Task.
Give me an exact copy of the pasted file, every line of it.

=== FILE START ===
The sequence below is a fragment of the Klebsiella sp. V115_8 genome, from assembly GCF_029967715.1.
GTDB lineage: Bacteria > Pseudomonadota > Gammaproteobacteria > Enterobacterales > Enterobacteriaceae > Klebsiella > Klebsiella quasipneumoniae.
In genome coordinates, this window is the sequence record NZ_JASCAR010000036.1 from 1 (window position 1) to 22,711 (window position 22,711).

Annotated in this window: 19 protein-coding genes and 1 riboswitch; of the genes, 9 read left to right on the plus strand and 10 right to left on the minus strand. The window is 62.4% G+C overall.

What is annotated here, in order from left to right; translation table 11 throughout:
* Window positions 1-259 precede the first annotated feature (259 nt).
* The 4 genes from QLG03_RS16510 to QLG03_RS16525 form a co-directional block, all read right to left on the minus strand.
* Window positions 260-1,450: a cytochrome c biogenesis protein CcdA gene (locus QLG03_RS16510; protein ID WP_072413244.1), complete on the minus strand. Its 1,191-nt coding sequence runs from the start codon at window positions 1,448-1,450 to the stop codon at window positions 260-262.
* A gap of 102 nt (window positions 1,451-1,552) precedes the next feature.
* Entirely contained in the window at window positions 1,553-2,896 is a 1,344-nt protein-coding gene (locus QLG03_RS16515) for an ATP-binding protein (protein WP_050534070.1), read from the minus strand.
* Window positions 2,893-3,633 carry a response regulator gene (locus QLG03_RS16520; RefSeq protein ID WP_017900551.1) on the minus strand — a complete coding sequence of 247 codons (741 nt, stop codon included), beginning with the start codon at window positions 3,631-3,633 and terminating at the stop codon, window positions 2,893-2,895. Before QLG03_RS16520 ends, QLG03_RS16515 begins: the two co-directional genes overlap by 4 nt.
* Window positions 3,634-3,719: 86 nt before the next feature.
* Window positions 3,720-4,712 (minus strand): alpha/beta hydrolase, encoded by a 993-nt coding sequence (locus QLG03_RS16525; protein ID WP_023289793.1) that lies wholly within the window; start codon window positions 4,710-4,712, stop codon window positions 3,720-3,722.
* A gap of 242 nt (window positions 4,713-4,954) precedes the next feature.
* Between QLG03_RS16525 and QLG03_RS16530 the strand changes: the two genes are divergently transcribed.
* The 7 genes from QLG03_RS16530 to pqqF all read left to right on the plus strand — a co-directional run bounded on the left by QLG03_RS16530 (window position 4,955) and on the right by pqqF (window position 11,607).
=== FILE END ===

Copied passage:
The sequence below is a fragment of the Klebsiella sp. V115_8 genome, from assembly GCF_029967715.1.
GTDB lineage: Bacteria > Pseudomonadota > Gammaproteobacteria > Enterobacterales > Enterobacteriaceae > Klebsiella > Klebsiella quasipneumoniae.
In genome coordinates, this window is the sequence record NZ_JASCAR010000036.1 from 1 (window position 1) to 22,711 (window position 22,711).

Annotated in this window: 19 protein-coding genes and 1 riboswitch; of the genes, 9 read left to right on the plus strand and 10 right to left on the minus strand. The window is 62.4% G+C overall.

What is annotated here, in order from left to right; translation table 11 throughout:
* Window positions 1-259 precede the first annotated feature (259 nt).
* The 4 genes from QLG03_RS16510 to QLG03_RS16525 form a co-directional block, all read right to left on the minus strand.
* Window positions 260-1,450: a cytochrome c biogenesis protein CcdA gene (locus QLG03_RS16510; protein ID WP_072413244.1), complete on the minus strand. Its 1,191-nt coding sequence runs from the start codon at window positions 1,448-1,450 to the stop codon at window positions 260-262.
* A gap of 102 nt (window positions 1,451-1,552) precedes the next feature.
* Entirely contained in the window at window positions 1,553-2,896 is a 1,344-nt protein-coding gene (locus QLG03_RS16515) for an ATP-binding protein (protein WP_050534070.1), read from the minus strand.
* Window positions 2,893-3,633 carry a response regulator gene (locus QLG03_RS16520; RefSeq protein ID WP_017900551.1) on the minus strand — a complete coding sequence of 247 codons (741 nt, stop codon included), beginning with the start codon at window positions 3,631-3,633 and terminating at the stop codon, window positions 2,893-2,895. Before QLG03_RS16520 ends, QLG03_RS16515 begins: the two co-directional genes overlap by 4 nt.
* Window positions 3,634-3,719: 86 nt before the next feature.
* Window positions 3,720-4,712 (minus strand): alpha/beta hydrolase, encoded by a 993-nt coding sequence (locus QLG03_RS16525; protein ID WP_023289793.1) that lies wholly within the window; start codon window positions 4,710-4,712, stop codon window positions 3,720-3,722.
* A gap of 242 nt (window positions 4,713-4,954) precedes the next feature.
* Between QLG03_RS16525 and QLG03_RS16530 the strand changes: the two genes are divergently transcribed.
* The 7 genes from QLG03_RS16530 to pqqF all read left to right on the plus strand — a co-directional run bounded on the left by QLG03_RS16530 (window position 4,955) and on the right by pqqF (window position 11,607).